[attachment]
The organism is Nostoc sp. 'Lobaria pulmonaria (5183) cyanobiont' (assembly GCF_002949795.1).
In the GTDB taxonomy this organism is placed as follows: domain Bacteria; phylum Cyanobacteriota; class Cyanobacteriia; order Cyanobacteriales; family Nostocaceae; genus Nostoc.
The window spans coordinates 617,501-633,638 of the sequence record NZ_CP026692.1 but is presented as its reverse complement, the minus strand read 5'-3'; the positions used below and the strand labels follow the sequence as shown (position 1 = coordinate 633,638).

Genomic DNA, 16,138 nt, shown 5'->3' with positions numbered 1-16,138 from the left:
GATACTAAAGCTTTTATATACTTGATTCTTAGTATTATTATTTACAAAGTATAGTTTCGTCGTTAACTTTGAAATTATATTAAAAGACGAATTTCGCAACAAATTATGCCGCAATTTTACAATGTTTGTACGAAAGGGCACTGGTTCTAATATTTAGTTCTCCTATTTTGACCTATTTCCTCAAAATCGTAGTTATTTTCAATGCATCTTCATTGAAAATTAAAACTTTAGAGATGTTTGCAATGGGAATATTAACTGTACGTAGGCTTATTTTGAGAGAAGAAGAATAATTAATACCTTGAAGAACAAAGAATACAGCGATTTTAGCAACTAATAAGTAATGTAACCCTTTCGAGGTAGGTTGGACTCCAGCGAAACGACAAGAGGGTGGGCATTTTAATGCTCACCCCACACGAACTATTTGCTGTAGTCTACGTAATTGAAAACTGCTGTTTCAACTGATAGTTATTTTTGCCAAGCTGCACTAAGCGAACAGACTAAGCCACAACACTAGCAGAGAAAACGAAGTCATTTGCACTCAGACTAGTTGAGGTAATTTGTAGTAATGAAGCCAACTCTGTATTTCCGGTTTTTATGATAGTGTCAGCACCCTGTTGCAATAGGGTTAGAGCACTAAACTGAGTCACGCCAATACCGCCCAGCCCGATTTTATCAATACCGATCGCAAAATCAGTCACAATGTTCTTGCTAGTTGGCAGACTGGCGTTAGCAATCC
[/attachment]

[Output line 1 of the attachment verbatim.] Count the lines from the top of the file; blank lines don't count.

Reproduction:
The organism is Nostoc sp. 'Lobaria pulmonaria (5183) cyanobiont' (assembly GCF_002949795.1).